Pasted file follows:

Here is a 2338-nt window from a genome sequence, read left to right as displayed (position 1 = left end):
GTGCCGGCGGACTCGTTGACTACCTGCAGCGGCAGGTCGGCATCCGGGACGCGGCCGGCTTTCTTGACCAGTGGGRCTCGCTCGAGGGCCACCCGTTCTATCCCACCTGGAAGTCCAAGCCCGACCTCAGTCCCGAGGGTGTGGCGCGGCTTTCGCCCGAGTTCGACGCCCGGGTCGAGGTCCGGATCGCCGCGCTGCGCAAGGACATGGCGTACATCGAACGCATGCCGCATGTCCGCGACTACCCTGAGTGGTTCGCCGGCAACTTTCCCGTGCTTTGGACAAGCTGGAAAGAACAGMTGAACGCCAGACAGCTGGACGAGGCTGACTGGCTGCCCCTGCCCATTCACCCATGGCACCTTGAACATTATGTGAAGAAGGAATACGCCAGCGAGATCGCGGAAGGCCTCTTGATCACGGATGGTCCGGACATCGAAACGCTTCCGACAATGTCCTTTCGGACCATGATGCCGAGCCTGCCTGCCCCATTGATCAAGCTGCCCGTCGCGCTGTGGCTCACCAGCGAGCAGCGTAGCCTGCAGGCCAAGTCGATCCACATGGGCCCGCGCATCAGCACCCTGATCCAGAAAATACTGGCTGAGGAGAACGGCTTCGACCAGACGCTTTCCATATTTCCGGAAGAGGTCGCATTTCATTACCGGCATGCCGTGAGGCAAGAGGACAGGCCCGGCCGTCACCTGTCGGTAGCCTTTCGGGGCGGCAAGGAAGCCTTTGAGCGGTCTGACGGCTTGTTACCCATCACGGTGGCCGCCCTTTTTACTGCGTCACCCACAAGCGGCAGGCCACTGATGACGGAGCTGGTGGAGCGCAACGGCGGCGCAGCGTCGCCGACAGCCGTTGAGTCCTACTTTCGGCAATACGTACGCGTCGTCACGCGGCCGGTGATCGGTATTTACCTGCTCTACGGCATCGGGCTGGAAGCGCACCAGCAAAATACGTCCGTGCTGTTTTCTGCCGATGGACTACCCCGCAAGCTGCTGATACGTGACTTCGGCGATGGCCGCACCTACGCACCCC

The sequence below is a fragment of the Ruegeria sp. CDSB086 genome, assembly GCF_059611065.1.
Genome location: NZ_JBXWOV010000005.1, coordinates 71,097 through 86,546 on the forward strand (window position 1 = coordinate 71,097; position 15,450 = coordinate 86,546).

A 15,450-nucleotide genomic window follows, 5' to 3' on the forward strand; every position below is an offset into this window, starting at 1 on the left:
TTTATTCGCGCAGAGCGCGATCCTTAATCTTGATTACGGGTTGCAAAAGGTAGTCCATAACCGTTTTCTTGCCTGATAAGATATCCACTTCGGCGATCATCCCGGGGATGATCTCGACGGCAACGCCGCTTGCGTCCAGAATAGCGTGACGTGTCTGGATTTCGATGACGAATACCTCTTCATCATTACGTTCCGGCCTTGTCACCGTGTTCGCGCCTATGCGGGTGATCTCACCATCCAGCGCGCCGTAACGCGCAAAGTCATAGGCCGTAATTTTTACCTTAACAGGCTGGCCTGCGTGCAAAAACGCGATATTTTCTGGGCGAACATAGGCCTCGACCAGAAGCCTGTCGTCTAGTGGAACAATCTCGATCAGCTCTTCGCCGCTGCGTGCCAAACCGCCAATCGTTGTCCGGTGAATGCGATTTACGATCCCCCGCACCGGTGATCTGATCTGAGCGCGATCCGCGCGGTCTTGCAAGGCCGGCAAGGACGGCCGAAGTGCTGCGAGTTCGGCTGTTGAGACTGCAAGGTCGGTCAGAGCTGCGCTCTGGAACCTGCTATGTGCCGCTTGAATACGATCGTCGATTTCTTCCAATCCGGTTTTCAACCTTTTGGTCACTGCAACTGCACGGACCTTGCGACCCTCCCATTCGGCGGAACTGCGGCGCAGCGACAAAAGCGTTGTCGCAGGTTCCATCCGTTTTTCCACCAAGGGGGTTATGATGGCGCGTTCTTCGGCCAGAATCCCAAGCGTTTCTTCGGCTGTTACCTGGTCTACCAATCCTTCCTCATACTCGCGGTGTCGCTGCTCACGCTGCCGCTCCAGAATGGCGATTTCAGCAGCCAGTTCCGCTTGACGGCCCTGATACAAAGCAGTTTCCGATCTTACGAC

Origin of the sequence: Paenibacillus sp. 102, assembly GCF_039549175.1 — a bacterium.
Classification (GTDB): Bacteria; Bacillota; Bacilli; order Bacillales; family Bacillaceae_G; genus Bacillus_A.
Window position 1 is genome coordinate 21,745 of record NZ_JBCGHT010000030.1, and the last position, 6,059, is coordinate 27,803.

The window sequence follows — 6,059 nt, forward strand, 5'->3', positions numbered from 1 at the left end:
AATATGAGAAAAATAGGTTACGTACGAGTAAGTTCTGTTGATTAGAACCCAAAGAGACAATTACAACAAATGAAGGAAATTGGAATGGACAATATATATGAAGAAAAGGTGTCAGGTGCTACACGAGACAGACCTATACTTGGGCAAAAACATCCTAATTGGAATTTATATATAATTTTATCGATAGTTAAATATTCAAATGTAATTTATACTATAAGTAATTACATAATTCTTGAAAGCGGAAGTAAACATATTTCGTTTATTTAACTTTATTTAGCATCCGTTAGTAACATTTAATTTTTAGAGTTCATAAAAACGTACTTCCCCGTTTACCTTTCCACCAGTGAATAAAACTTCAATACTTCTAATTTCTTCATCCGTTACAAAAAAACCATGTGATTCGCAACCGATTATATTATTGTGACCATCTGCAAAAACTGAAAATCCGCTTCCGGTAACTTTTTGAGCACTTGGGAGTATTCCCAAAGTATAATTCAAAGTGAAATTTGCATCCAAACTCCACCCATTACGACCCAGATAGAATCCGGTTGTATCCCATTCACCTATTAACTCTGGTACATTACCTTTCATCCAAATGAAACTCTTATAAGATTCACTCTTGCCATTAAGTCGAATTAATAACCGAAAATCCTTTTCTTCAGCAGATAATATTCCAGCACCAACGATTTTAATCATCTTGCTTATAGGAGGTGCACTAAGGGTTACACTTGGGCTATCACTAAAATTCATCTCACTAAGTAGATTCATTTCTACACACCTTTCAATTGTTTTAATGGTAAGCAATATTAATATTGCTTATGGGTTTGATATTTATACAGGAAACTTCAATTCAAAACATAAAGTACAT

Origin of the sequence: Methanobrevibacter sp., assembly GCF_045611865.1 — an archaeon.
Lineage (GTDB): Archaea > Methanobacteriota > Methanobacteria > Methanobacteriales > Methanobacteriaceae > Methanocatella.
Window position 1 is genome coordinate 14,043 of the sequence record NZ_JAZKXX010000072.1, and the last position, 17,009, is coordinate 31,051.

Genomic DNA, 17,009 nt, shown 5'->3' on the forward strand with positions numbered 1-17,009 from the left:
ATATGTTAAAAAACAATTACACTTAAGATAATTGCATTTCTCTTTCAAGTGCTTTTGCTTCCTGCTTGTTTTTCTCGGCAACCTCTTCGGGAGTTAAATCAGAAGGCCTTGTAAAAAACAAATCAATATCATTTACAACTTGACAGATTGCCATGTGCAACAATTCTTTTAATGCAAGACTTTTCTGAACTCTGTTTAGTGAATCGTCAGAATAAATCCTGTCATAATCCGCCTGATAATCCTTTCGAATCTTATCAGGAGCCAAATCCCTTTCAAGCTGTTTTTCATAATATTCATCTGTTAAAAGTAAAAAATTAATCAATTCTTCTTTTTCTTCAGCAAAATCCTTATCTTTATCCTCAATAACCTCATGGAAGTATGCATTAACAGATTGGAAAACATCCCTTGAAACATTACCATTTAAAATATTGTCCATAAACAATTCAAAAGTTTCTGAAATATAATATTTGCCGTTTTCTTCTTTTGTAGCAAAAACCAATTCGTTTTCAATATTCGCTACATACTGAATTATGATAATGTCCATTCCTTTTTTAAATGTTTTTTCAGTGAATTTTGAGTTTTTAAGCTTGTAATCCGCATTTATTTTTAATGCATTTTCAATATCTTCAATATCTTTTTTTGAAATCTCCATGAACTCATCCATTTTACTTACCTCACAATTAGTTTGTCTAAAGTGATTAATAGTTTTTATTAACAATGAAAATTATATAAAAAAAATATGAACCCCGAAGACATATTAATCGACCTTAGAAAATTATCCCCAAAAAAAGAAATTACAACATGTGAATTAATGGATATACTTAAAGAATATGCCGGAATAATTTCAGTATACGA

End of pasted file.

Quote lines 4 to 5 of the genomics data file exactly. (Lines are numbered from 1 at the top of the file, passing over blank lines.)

Genome location: NZ_JBXWOV010000005.1, coordinates 71,097 through 86,546 on the forward strand (window position 1 = coordinate 71,097; position 15,450 = coordinate 86,546).

A 15,450-nucleotide genomic window follows, 5' to 3' on the forward strand; every position below is an offset into this window, starting at 1 on the left: